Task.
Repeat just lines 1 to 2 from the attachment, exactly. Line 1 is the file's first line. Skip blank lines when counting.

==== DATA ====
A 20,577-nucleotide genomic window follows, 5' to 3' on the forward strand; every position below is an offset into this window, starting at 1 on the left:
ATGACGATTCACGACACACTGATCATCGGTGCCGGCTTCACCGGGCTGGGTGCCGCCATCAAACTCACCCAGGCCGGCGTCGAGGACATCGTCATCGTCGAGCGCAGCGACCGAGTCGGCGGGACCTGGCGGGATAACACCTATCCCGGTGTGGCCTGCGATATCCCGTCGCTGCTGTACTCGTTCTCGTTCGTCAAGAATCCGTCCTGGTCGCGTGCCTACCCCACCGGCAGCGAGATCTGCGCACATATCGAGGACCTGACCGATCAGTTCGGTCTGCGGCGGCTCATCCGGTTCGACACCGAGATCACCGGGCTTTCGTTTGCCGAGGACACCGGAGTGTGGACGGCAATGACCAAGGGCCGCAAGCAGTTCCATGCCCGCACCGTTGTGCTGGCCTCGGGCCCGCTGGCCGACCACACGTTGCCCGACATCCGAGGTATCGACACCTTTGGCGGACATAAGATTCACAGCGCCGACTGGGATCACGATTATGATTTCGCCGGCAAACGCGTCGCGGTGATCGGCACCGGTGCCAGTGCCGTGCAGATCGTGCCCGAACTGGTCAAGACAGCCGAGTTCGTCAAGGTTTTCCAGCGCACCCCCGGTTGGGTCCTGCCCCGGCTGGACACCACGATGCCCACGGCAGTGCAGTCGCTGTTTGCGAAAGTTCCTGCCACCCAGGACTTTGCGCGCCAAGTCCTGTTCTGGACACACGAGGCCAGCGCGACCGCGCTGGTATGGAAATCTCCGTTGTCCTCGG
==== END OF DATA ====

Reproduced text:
A 20,577-nucleotide genomic window follows, 5' to 3' on the forward strand; every position below is an offset into this window, starting at 1 on the left:
ATGACGATTCACGACACACTGATCATCGGTGCCGGCTTCACCGGGCTGGGTGCCGCCATCAAACTCACCCAGGCCGGCGTCGAGGACATCGTCATCGTCGAGCGCAGCGACCGAGTCGGCGGGACCTGGCGGGATAACACCTATCCCGGTGTGGCCTGCGATATCCCGTCGCTGCTGTACTCGTTCTCGTTCGTCAAGAATCCGTCCTGGTCGCGTGCCTACCCCACCGGCAGCGAGATCTGCGCACATATCGAGGACCTGACCGATCAGTTCGGTCTGCGGCGGCTCATCCGGTTCGACACCGAGATCACCGGGCTTTCGTTTGCCGAGGACACCGGAGTGTGGACGGCAATGACCAAGGGCCGCAAGCAGTTCCATGCCCGCACCGTTGTGCTGGCCTCGGGCCCGCTGGCCGACCACACGTTGCCCGACATCCGAGGTATCGACACCTTTGGCGGACATAAGATTCACAGCGCCGACTGGGATCACGATTATGATTTCGCCGGCAAACGCGTCGCGGTGATCGGCACCGGTGCCAGTGCCGTGCAGATCGTGCCCGAACTGGTCAAGACAGCCGAGTTCGTCAAGGTTTTCCAGCGCACCCCCGGTTGGGTCCTGCCCCGGCTGGACACCACGATGCCCACGGCAGTGCAGTCGCTGTTTGCGAAAGTTCCTGCCACCCAGGACTTTGCGCGCCAAGTCCTGTTCTGGACACACGAGGCCAGCGCGACCGCGCTGGTATGGAAATCTCCGTTGTCCTCGG